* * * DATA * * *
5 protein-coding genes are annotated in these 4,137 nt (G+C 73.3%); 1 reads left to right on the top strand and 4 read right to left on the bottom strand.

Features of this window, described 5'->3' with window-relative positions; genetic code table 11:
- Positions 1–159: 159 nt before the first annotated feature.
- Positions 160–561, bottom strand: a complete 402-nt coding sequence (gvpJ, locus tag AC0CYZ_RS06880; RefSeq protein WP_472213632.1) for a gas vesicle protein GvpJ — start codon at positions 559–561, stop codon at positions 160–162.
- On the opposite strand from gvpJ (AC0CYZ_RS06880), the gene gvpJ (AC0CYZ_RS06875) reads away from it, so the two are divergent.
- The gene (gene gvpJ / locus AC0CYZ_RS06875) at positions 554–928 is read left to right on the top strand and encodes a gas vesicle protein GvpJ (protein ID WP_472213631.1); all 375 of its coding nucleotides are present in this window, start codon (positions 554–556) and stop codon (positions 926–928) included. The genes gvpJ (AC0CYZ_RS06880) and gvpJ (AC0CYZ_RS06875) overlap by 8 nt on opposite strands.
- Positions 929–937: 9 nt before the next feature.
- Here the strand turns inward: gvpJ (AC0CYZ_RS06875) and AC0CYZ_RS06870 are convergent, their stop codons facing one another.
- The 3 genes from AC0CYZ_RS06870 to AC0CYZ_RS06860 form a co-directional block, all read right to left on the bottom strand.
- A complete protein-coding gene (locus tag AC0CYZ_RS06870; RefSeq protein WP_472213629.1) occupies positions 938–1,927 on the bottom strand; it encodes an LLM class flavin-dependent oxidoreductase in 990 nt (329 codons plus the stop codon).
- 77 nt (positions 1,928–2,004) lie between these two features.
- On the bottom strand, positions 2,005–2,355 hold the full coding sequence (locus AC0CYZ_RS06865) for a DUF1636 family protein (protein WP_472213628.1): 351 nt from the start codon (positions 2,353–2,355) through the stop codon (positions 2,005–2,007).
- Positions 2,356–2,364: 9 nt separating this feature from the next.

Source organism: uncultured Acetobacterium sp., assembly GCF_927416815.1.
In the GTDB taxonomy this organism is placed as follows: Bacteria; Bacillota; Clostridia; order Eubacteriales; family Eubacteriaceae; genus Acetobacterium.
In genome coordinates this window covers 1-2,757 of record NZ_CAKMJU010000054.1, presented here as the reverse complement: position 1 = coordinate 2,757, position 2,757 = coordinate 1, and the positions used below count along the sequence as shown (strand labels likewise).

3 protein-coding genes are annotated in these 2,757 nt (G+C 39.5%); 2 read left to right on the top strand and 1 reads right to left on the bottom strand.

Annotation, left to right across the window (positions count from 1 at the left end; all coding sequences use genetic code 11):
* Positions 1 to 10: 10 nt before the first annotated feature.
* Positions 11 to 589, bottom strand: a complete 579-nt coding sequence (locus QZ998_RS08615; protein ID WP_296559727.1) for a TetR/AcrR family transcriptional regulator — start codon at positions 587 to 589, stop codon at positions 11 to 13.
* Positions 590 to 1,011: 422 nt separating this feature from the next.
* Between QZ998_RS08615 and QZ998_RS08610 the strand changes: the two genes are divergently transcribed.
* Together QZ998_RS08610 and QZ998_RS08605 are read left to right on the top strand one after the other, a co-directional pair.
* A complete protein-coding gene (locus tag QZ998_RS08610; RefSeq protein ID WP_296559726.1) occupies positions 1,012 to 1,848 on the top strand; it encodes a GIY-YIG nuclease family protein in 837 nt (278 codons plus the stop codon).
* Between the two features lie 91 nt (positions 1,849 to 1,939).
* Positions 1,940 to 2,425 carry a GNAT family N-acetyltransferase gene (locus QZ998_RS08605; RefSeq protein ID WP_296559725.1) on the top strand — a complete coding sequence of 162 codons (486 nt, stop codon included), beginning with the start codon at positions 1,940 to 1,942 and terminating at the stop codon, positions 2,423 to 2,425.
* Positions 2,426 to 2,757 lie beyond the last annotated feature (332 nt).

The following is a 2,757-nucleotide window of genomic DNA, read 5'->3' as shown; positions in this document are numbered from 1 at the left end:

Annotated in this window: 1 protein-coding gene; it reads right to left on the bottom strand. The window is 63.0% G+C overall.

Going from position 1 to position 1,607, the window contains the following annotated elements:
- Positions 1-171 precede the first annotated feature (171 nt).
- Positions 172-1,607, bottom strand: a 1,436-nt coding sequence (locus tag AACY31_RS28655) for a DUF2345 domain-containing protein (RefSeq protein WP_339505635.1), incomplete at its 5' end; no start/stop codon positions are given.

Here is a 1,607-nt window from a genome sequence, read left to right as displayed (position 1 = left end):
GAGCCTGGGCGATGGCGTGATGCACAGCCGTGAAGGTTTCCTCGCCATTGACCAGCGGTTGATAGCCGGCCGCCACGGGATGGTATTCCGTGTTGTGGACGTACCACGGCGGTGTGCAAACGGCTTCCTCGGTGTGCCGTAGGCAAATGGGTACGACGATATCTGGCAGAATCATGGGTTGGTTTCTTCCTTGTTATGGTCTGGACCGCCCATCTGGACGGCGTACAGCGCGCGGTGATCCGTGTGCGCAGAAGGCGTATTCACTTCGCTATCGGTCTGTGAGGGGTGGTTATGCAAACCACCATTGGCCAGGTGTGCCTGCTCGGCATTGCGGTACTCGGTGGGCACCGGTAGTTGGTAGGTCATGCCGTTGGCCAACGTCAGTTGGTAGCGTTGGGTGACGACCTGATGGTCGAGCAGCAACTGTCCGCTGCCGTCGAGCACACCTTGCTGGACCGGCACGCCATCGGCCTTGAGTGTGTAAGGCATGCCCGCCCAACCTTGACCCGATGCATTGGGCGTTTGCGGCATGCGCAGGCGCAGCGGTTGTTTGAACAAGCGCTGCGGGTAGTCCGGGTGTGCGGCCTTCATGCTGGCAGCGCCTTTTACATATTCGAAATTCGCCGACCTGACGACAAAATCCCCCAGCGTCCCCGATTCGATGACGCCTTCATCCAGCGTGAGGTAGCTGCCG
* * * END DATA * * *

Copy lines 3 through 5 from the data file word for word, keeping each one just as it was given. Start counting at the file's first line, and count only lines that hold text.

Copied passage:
- Positions 1–159: 159 nt before the first annotated feature.
- Positions 160–561, bottom strand: a complete 402-nt coding sequence (gvpJ, locus tag AC0CYZ_RS06880; RefSeq protein WP_472213632.1) for a gas vesicle protein GvpJ — start codon at positions 559–561, stop codon at positions 160–162.
- On the opposite strand from gvpJ (AC0CYZ_RS06880), the gene gvpJ (AC0CYZ_RS06875) reads away from it, so the two are divergent.